A massive clean up operation is now underway in the North Sea, after the Texas oil specialist Red Adair and his team plugged the oil well in the Ekofisk field on Saturday (30 April).
LV AND GV: oil rig
SVs: oil men inspecting blowout preventer valve (5 shots)
SV: oilmen leaving rig.
SV: Red Adair and others arriving at Stavanger by helicopter. (2 shots)
SV: car takes them to news conference."
CU: Red Adair speaking (2 shots)
MORRIS: "The Bravo platform will be out of action for at least a month. It's still being checked out for pockets of gas and structural damage, and oil from the gusher has made the living quarters uninhabitable. So a big cleanup operation is underway. Production from the rest of the Ekofisk field has been allowed to resume, but as it did Norwegian police officers arrived to question some of the 400 working there. They're investigating possible criminal negligence, by whoever installed the blow-out preventer upside down just before the accident. For Red Adair this was the end of just another job. He arrived back in Stavanger from the platform, with his number two Boots Hanson and other members of his team to face the world press."
ADAIR: " Everything they planned it worked out right, like they planned, it just had a few heart breaks, but they got down to it, it worked perfect."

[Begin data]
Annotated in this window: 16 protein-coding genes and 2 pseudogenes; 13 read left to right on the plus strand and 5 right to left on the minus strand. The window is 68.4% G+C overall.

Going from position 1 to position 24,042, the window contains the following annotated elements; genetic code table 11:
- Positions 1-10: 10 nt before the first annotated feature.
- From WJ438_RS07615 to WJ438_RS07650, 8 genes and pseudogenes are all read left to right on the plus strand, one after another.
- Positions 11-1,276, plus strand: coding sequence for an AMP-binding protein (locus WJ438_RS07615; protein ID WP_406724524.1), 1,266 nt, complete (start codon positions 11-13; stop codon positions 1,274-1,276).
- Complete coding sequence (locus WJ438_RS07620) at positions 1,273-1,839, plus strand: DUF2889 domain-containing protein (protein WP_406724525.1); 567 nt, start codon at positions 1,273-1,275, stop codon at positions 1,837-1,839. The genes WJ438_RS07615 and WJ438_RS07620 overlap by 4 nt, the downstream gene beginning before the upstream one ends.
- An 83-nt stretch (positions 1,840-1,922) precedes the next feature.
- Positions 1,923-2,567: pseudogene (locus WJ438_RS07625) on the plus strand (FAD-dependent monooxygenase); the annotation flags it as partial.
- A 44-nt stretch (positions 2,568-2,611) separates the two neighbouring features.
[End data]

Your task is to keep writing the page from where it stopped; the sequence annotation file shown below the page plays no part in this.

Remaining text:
REPORTER: " Was it a difficult well to deal with?"
ADAIR:"Well any of them offshore are difficult. And being lots of oil on it and nothing to work with up there, you had to do everything by hand. It worked different."
REPORTER: "How big a problem was it, the fact that the blow-out preventer was upside down? How big a problem was that?"
ADAIR:"Once we got it ironed out but not(indistinct) it was all over that quick."
PART EUROVISION TELERECORDING
REPORTER: CHIRS MORRIS
Script is copyright Reuters Limited. All rights reserved
Background: A massive clean up operation is now underway in the North Sea, after the Texas oil specialist Red Adair and his team plugged the oil well in the Ekofisk field on Saturday (30 April). The American experts flew back home on Sunday (1 May). BBC's Chris Morris reports.